JAPAN'S FOREIGN POLICY

1732 words - 7 pages would make in the future regarding Manchuria. By the time that all this occurred, Japan’s military aggression had also managed to win them re-negotiations of the unequal treaties. By 1910, Japan also annexed Korea, gained control of Formosa (Taiwan) and by the death of Emperor Meiji in 1912, Japan had become a modern imperialist power, strengthened through war and industry. Emperor Meiji’s funeral was attended by many western officials

Meiji Restoration

1220 words - 5 pages continuing on with the traditional standards would be futile for their survival in the modern world, on that account, they began copying Western weapons and tactics. The Western technology was more advanced meaning that the Western weapons Japan had were more powerful and effective when in battle. Those weapons allowed Japan to become stronger military wise, proven in the two wars they won (33, Miocevich). Compared to the militarily weak country Japan

Energy Security in Japan

1023 words - 5 pages creates a very challenging situation for policy maker in Japan. As the opposition against nuclear power plants is still running high among the public, the government must ensure the fulfillment of energy in modern Japan society. Therefore, every policy that being taken must be able to balance the opinion of the public with the real demand of energy. If Japan successfully solved the delicate issue of its energy security, it will provide a very important lesson for other countries in the world to formulate the right policy in energy sector.

Modernization of Japan

1309 words - 5 pages Japan underwent rapid modernization due to the impacts of the West. Significant influences of the West caused Intensive and extensive transformation of japans feudal system to a modern industrialized nation. The arrival of Commodore Matthew Perry, Commander – in – Chief of US forces in 1853 was a major contribution to the Modernization of Japan. Perry had been sent to force the Japanese inhabitants to concede the following: Protection for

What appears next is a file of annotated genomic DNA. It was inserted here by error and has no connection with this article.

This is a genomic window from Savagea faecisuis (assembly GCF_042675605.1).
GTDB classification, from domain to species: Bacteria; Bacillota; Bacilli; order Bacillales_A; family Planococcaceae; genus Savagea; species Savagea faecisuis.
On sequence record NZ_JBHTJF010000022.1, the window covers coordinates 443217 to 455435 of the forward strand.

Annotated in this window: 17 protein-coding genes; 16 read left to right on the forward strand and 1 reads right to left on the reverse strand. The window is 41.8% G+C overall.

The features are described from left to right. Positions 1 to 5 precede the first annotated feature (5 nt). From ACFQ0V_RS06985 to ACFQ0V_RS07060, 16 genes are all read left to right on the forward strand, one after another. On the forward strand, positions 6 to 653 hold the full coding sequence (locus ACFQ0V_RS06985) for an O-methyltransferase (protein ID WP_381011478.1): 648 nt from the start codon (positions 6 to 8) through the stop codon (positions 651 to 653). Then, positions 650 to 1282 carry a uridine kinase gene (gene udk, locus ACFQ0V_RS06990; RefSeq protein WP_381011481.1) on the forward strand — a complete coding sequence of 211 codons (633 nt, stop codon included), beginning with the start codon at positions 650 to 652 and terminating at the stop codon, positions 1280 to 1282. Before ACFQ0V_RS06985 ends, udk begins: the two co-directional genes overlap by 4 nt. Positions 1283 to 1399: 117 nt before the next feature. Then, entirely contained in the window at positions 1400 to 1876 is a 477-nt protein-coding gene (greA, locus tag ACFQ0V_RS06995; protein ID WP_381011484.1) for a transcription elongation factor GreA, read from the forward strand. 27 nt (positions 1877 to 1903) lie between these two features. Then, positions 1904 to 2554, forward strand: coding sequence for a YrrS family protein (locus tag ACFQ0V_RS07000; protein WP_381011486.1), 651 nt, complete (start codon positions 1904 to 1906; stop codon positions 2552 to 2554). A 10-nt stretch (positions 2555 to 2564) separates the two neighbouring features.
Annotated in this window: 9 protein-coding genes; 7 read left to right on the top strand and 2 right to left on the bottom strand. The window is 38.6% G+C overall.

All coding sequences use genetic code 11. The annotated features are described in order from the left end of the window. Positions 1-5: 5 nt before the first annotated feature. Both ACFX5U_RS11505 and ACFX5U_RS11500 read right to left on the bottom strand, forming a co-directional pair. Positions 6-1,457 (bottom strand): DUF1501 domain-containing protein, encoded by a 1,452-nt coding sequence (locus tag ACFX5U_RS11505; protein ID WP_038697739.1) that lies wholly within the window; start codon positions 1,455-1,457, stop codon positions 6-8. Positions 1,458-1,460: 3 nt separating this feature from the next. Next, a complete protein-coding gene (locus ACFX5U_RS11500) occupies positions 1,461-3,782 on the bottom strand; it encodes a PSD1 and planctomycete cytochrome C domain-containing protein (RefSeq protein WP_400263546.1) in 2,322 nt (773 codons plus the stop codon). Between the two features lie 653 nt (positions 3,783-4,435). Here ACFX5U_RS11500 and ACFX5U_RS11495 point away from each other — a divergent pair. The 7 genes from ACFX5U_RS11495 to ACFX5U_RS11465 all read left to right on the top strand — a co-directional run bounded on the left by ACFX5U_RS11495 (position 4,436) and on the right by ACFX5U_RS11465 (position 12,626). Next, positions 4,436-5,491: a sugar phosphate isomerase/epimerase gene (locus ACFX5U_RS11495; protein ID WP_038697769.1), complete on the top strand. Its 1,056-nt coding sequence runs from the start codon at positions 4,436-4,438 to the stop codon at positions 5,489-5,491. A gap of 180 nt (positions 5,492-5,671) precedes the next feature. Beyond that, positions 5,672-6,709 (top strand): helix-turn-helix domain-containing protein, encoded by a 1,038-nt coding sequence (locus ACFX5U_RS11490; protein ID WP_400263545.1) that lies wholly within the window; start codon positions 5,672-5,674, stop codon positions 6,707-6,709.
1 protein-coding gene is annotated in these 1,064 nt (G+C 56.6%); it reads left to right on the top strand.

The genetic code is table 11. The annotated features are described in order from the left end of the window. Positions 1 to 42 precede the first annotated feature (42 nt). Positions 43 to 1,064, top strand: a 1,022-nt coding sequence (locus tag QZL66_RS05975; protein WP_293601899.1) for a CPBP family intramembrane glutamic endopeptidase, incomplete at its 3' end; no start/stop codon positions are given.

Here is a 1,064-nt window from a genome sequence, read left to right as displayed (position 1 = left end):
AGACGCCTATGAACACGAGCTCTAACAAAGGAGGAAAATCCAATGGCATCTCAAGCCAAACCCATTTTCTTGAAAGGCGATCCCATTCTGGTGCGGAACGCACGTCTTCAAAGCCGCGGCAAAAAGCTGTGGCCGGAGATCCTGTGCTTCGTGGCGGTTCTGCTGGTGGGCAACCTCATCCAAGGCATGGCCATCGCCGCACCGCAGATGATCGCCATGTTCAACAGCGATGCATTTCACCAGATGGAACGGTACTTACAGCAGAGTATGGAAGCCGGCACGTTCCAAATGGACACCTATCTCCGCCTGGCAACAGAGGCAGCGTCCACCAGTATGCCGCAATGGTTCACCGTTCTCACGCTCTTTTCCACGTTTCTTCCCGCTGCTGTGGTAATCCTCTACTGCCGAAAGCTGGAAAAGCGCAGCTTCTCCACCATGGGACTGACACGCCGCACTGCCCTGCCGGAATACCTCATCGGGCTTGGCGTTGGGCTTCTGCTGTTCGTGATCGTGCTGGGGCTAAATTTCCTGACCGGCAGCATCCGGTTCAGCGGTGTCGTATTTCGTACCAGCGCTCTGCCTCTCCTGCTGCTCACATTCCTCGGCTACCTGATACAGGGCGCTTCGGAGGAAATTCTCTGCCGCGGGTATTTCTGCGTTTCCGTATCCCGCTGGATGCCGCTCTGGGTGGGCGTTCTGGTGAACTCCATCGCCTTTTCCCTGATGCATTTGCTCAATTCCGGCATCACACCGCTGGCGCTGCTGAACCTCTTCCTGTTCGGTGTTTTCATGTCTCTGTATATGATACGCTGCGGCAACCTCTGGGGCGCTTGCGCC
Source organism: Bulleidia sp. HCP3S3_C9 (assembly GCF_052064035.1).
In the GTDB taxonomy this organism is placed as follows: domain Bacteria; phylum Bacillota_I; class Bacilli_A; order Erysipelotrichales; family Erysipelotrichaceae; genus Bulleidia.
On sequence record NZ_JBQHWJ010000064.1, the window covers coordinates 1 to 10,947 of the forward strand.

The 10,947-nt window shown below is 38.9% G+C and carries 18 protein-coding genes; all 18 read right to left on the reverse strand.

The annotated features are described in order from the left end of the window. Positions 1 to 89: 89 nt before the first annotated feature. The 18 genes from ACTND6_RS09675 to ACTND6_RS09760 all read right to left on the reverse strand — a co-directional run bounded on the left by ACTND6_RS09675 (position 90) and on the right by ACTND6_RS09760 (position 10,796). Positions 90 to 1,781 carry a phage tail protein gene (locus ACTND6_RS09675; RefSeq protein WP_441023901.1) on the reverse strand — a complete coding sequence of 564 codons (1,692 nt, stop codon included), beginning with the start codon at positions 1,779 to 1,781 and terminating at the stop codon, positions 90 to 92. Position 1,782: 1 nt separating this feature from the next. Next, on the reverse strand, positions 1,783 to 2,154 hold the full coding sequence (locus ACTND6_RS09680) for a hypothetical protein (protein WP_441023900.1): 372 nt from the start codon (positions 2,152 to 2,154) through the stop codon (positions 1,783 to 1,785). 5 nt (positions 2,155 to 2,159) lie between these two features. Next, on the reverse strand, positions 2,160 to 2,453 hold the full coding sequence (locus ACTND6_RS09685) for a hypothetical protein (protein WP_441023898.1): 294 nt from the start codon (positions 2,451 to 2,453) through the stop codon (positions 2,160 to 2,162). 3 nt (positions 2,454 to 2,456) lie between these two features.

Japan Change Over Time

1147 words - 5 pages , Japan changed from being under the influence of imperialism to becoming an imperialist nation, as well as coming out of feudalism and going to into modern militarism. Despite all these changes in its economy and military, Japan had managed to consolidate its power under one single ruler, whether it is the shogun, the emperor, or the military general. From the start of 1854 to the end of 1914, Japan changed from being threatened to trade with the

To what ways did Japan's limited participation in the conflicts of the First World War benefit her economic development?

1078 words - 4 pages the war, not only did her economic position improve it transformed Japan into a modern economy something she greatly wanted to achieve. The economic effects of the war acted as catalyst for the Japanese economy. Not did her economy boom she was now recognised as a major international power.The war in itself became a huge market for Japan. Because she spent the majority of the war at peace Japan was able to exploit the huge demands on munitions

Modernisation of Japan during the Meiji Restoration

1415 words - 6 pages , and the transformation of Japan signaled their entry into the international world.The beginning of the modernisation period began with the establishment of the Meiji Government and start of the Meiji Restoration in 1868. Japan went from tradition to modernity or from a Confucian world-view to a modern, secular, rational and scientific world-view, as Japan saw that all things modern are by definition Western. The ancient Chinese ideal of